Leeds desperately pushed to get the deal sorted for Red Bull Salzburg and rising U.S. international Brenden Aaronson. The price kept climbing as bids were rejected. But the head coach and front office continued to press for their priority target.
This was under Marcelo Bielsa in January of 2022, with the midfielder arriving six months later, under a different head coach — Jesse Marsch — with many assuming the American was entirely behind the move for his compatriot.
Despite big expectations for Leeds United States of America, Marsch would be the first of three head coaches Leeds would have over a dire 2022-23 season.
Just a year later and Aaronson is gone, on loan to Bundesliga (and Champions League) club Union Berlin following Leeds’ relegation from the Premier League. By any estimation, his first season had not gone quite according to plan. His £25million price tag (then $31m) was at odds with his impact — one goal and three assists in the Premier League — underwhelming fans who hoped to see more end product from a near-club-record signing.
Did Leeds fail him, or did he fail them? Will he prove at Union that he has so much more to offer, that his perceived strengths are genuine? Or, after coming to Leeds from Salzburg, has he underlined a comment made by former United chairman Andrea Radrizzani that “to take coaches or players that come from the Austrian league and expect them to perform in the Premier League — with all respect — the gap is too big”?
Marsch kept faith with Aaronson while at Leeds (Photo: PAUL ELLIS/AFP via Getty Images)
Former Leeds sporting director Victor Orta and Bielsa led the recruitment and made Aaronson a priority target for the January 2022 transfer window, but Salzburg wouldn’t budge. They held firm to their policy to not sell mid-season with a round of 16 Champions League tie with Bayern Munich looming in February.
Yet, a deal of £25million was essentially set before Marsch took control, pending Leeds’ safety from relegation. Aaronson was identified not because of his nationality or familiarity with Marsch, but his fit within Bielsa’s system and stellar performances in the Champions League group stage with Salzburg — particularly his underlying ground-covering and pressing metrics.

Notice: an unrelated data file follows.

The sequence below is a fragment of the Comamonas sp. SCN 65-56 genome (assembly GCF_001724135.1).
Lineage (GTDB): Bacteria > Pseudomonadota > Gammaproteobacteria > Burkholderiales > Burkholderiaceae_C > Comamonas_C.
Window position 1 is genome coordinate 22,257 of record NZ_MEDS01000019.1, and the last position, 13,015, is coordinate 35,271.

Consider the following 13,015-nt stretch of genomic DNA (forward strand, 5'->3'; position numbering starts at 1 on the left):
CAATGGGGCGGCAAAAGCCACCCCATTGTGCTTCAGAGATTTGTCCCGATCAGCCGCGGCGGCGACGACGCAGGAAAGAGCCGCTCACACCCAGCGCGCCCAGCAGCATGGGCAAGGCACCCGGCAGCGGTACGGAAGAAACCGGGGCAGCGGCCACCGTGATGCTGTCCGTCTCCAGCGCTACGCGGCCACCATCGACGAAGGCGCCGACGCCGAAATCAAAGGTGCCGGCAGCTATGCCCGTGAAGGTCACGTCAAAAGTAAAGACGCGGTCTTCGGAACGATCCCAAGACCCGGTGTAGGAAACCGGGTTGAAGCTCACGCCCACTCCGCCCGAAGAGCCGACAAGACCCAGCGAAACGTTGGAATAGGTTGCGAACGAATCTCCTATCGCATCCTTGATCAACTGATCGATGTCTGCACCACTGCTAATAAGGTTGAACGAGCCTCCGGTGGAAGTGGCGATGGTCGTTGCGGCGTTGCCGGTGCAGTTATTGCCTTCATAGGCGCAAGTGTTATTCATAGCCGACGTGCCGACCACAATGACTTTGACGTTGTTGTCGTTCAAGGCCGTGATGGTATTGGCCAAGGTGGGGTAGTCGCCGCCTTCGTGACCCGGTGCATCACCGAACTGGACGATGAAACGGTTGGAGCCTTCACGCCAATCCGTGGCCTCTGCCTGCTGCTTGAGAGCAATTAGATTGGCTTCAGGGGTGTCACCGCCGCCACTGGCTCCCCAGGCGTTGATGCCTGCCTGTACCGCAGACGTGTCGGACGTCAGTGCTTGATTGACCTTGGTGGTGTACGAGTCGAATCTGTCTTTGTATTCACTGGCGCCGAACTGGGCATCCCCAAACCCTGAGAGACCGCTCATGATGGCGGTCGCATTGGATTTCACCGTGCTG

Bielsa left the club in February and Marsch took over, tasked with keeping Leeds in the Premier League. Marsch succeeded — barely — on the final day of the 2021-22 season. Leeds’ brush with the drop saw two relegation release clauses negotiated into Aaronson’s deal: one to leave permanently for a set fee; another to leave on a free loan provided a top division club covered the wages.
Those clauses were activated once Leeds were relegated after the 2022-23 season. And so Aaronson will spend the season at Union, who are covering his salary but have no new purchase option. The 22-year-old’s release clause is only active if Leeds remain in the Championship.
Leeds are revamping their squad as they look to challenge for promotion. In the interviews that led the club to appoint a new manager this summer, Aaronson’s name was briefly mentioned in conversation by one candidate, who spent time explaining how the midfielder could be central to a successful tactical plan in the Championship.
Yet the USMNT international signalled his intention to head for new pastures, ready for a change after a difficult season. The only question was whether he might be back.
Aaronson appeared in four World Cup 2022 matches – but didn’t start any (Photo: Matthew Ashton – AMA/Getty Images)
What started as a huge American influence with Aaronson, Marsch and Tyler Adams — then, briefly, Weston McKennie — flamed out with relegation and vitriol from Leeds fans towards all but Adams, with USMNT’s World Cup captain the only one remaining as Leeds prepare for life in the Championship and another push for promotion. And even for Adams, there is no guarantee he will stay.